It’s the first day of spring tomorrow and my spectacular camellia know it. I’ve got three large containers and a raised bed with a total of six plants at Driftwood, all in the shade on a north facing wall at the back of the house.

Camellia are evergreen shrubs with simple, ovate, glossy, leathery leaves and showy flowers with solitary or clustered flowers early in the year. My largest is “Guilio Nuccio” which is a large, vigorous shrub of upright growth with deep rose-pink, semi-double flowers up to 13cm in width with prominent stamens. I bought it back in the 1990s and brought it with me when we moved from London to Sussex. In memory of an elderly friend, who passed away several years ago, I purchased a camellia “Yuletide”, an evergreen shrub with glossy dark green leaves and brilliant-red single flowers with yellow stamens that generally appear over Christmas and early New Year.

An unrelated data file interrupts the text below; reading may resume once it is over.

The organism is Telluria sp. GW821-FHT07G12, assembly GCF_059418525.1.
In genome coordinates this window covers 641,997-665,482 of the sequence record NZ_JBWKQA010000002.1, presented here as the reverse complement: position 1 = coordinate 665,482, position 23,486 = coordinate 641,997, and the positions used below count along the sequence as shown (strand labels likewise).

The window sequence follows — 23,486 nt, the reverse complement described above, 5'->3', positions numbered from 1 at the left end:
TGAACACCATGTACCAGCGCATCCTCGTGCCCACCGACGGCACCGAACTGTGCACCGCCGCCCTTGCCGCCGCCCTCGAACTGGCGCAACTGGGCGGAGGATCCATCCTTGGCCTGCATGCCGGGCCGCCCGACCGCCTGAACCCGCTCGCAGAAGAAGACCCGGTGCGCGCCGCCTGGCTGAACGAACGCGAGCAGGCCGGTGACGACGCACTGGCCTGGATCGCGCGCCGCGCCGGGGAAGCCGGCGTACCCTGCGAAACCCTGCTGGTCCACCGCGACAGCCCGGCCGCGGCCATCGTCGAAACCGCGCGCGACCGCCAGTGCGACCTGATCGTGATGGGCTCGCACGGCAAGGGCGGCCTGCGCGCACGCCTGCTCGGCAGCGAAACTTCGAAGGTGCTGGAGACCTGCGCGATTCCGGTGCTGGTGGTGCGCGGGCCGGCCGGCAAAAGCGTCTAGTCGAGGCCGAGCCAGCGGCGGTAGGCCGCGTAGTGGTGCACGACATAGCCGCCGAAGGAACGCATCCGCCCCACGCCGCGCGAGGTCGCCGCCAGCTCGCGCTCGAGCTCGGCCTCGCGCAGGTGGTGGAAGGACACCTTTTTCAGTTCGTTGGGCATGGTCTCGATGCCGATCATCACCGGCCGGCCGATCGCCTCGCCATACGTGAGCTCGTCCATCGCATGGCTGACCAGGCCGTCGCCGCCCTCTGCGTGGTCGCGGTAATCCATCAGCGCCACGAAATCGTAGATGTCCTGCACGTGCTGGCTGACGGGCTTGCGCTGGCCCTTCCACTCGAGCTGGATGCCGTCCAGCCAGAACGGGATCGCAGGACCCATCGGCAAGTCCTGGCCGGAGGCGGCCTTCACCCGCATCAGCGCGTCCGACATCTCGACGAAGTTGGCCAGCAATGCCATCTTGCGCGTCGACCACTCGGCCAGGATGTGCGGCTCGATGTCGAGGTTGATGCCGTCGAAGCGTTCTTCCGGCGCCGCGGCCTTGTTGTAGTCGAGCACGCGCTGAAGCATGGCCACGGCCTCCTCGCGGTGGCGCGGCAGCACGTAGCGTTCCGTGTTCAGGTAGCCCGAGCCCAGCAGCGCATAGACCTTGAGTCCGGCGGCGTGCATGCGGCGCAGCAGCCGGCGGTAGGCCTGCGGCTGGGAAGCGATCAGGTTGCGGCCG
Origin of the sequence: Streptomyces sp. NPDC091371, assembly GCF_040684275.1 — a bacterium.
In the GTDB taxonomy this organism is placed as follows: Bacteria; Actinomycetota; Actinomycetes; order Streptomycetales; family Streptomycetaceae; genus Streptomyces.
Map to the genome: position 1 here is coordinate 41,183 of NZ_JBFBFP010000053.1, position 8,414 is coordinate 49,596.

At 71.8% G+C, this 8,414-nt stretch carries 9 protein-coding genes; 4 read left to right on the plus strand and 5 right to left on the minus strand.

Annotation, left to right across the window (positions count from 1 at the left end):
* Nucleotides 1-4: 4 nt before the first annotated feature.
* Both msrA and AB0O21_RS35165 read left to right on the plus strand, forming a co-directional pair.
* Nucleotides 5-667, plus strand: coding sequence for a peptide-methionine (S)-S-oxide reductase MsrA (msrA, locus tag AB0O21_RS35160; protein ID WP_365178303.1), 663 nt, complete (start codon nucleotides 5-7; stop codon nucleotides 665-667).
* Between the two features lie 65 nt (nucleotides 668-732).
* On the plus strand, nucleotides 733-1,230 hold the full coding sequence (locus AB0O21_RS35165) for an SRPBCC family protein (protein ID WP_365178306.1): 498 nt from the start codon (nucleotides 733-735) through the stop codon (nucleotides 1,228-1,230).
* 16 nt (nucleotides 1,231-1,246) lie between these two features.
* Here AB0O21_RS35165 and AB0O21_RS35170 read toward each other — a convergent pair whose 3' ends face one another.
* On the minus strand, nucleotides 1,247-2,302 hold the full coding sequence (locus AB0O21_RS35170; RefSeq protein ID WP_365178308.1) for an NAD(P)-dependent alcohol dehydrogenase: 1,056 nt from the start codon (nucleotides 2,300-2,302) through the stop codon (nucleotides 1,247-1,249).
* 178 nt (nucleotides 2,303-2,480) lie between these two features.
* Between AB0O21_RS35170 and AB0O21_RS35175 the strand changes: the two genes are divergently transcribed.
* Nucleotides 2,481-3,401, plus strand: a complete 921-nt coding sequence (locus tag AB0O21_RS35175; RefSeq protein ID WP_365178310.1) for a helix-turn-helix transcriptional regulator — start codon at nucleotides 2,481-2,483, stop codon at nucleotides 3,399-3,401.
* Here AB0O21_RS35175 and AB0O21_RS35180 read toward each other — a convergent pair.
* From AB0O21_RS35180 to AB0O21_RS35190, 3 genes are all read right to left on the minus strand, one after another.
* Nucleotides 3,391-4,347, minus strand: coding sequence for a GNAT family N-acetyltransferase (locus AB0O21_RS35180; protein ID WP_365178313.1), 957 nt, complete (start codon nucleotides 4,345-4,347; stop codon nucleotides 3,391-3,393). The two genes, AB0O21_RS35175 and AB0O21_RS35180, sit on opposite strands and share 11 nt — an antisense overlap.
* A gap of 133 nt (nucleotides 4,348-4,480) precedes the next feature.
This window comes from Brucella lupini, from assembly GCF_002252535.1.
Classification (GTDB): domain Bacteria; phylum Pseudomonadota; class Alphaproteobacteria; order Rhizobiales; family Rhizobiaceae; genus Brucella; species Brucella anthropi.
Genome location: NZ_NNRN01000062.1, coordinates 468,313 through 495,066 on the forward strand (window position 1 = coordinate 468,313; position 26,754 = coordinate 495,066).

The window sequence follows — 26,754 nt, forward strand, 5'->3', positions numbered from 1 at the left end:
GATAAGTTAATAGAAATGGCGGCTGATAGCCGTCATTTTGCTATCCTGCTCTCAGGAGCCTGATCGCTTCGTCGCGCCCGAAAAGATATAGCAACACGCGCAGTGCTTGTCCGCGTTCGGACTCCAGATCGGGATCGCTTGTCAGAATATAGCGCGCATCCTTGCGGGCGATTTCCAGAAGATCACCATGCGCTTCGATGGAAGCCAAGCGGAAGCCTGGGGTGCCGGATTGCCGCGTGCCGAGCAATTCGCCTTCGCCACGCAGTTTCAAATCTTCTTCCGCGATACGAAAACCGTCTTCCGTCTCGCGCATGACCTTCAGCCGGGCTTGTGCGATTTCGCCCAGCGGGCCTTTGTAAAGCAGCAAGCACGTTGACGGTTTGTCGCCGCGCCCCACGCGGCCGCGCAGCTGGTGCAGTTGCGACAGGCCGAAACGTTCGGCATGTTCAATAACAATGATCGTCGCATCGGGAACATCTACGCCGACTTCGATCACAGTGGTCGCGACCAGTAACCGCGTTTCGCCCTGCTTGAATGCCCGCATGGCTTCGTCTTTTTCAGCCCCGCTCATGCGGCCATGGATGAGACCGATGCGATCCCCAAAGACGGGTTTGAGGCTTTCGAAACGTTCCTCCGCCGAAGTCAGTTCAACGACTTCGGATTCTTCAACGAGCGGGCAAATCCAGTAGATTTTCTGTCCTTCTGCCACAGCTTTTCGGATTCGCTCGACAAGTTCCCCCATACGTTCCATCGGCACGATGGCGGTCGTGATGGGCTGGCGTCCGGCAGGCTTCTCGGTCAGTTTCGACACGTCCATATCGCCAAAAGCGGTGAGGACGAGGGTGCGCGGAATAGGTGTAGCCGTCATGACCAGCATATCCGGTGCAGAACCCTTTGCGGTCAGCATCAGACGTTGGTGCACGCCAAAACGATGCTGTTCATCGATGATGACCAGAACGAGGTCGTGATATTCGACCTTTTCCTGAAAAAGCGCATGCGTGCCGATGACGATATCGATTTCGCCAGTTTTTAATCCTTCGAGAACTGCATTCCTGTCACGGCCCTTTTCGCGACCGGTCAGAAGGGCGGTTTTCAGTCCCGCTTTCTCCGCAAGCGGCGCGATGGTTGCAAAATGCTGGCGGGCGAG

My favourite by far is another plant that was a gift from a friend of my mother, Edna Bradbury, and it is a magnificent camellia “William Bartlett”. It has the most beautiful pale, pink flowers with splashes and flecks of darker pink and it is hardy in most places throughout the UK, even in severe winters.

Mine has about 50 gorgeous flowers this week really brightening up a dark corner of the garden, with quite a few more buds to open.

I’ve spent quite a bit of time on my knees in the garden recently. The gravel beds in the centre and the beach garden at the front needed tidying. This means getting down and picking out the debris that has accumulated on the stones through the winter months. I’m having real trouble with my knees at the moment, so have just invested in a kneeler, with handles to help me get up and down. It is amazing what a difference it makes to see the stones and not lots of leaves.

A must-do job this week is to carefully cut back last year’s damaged fronds on the many ferns throughout the garden. I leave them to protect the plants through the winter but now new shoots are beginning to appear and the old tatty fronds need to come off before the new growth gets too tall and are damaged while cutting away the old. I’ve probably got over 20 different ferns around the garden, some planted in the ground but many in containers too.

Most hardy garden ferns thrive best in a shady or part shaded areas and many will grow happily in full sun. There is a fern for just about any part of the garden.

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